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Publisher Description

THE HISTORICAL THRILLER OF THE YEAR

Benjamin Weaver is an outsider in eighteenth-century London: a Jew among Christians; a ruffian among aristocrats; a retired pugilist who, hired by London's gentry, travels through the criminal underworld in pursuit of debtors and thieves.

In A Conspiracy of Paper, Weaver investigates a crime of the most personal sort: the mysterious death of his estranged father, a notorious stockjobber. To find the answers, Weaver must contend with a desperate prostitute who knows too much about his past, relatives who remind him of his alienation from the Jewish faith, and a cabal of powerful men in the world of British finance who have hidden their business dealings behind an intricate web of deception and violence. Relying on brains and brawn, Weaver uncovers the beginnings of a strange new economic order based on stock speculation--a way of life that poses great risk for investors but real danger for Weaver and his family.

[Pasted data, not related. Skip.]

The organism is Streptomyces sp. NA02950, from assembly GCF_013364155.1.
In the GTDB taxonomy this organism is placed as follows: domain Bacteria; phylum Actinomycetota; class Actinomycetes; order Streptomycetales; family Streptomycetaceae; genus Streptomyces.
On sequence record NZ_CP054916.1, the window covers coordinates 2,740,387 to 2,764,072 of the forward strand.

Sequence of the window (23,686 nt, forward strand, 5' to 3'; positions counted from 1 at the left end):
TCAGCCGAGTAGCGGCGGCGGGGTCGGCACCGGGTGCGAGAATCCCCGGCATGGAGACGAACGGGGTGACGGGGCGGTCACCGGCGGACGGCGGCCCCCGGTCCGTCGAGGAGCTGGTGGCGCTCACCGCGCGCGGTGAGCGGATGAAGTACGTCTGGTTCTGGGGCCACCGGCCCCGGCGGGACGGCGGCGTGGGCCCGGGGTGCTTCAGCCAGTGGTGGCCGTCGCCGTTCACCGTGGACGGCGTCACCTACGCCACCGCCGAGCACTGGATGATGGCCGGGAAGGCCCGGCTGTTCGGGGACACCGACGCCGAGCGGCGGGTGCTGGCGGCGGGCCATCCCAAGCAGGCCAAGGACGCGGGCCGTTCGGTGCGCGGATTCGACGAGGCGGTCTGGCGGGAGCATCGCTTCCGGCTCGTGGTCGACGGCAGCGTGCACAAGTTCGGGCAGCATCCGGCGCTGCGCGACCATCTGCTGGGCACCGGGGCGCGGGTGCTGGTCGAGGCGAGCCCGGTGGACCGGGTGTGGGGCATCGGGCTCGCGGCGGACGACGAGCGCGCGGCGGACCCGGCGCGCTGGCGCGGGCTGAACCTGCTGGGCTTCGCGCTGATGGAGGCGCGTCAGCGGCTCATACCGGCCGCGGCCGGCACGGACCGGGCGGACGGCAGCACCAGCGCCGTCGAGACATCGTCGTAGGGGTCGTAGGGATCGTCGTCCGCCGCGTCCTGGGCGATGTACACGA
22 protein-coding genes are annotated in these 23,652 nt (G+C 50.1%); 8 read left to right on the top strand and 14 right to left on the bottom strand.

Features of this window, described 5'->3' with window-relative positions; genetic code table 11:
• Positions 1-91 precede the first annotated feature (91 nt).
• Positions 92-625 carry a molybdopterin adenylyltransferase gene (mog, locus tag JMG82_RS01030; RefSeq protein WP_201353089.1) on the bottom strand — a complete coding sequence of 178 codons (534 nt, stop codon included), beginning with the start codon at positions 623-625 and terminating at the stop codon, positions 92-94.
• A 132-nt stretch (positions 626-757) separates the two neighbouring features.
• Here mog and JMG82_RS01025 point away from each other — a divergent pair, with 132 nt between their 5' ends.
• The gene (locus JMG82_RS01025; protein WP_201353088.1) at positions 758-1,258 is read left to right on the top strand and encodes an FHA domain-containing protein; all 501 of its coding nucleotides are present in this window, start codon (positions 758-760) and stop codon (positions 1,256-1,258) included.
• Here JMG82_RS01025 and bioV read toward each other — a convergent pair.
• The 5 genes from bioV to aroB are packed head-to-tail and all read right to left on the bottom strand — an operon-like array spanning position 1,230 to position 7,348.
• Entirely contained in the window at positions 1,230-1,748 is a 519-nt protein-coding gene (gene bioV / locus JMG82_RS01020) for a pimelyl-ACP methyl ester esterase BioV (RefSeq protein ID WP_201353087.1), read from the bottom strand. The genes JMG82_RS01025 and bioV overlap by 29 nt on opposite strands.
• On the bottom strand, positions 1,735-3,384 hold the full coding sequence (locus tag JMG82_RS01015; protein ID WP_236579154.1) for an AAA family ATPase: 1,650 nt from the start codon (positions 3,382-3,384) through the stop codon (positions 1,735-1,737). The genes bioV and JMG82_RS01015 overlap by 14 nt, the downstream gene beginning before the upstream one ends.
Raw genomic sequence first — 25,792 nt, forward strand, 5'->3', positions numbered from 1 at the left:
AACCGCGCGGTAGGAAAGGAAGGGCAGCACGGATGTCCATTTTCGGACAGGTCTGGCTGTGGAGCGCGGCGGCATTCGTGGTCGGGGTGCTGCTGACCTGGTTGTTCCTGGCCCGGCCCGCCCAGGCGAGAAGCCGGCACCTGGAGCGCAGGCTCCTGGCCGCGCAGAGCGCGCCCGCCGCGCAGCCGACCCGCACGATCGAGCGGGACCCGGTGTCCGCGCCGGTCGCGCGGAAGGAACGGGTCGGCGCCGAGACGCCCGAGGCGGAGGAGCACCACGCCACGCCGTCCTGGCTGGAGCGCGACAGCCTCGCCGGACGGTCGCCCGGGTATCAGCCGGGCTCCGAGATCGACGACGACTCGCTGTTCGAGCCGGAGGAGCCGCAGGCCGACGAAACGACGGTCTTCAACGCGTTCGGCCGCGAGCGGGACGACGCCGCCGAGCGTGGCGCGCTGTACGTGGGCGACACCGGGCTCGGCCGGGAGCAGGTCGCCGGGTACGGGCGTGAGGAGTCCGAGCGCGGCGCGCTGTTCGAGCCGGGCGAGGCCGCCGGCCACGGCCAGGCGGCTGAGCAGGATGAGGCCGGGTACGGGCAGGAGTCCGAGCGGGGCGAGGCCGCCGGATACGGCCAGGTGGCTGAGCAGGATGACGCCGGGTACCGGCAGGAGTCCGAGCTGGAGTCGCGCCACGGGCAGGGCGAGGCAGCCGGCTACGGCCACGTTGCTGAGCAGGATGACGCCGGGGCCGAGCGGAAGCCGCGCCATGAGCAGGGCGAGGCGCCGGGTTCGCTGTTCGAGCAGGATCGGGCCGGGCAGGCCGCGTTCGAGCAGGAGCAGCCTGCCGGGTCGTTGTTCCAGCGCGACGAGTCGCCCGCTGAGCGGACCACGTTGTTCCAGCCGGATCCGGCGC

In the tradition of The Alienist and written with scholarly attention to period detail, A Conspiracy of Paper is one of the wittiest and most suspenseful historical novels in recent memory, as well as a perceptive and beguiling depiction of the origin of today's financial markets. In Benjamin Weaver, author David Liss has created an irresistibly appealing protagonist, one who parlays his knowledge of the emerging stock market into a new kind of detective work.

GENRE
Mysteries & Thrillers
RELEASED
2000
February 1
LANGUAGE
EN
English
LENGTH
448
Pages
PUBLISHER
Random House Publishing Group
SELLER
Penguin Random House LLC
SIZE
1.6
MB

Customer Reviews

E ,

Thoughts abt Book

Read this book 10 yrs. ago right after H.S. Great book glad to see it made it on iBooks gonna buy it SOON. Great Read

Chigger4400 ,

Good but not great.

I don't regret reading this book, and some of the characters are memorable, but it seems cluttered with just as many unmemorable players. I found myself having to go back and remind myself over and over who all these people were, and who belonged where. I am an avid reader, so it's not that I can't keep up with complex plotlines, but this was just a mediocre story in my opinion. I like David Liss, and "whiskey rebels" was very good, but this one was a bit boring.

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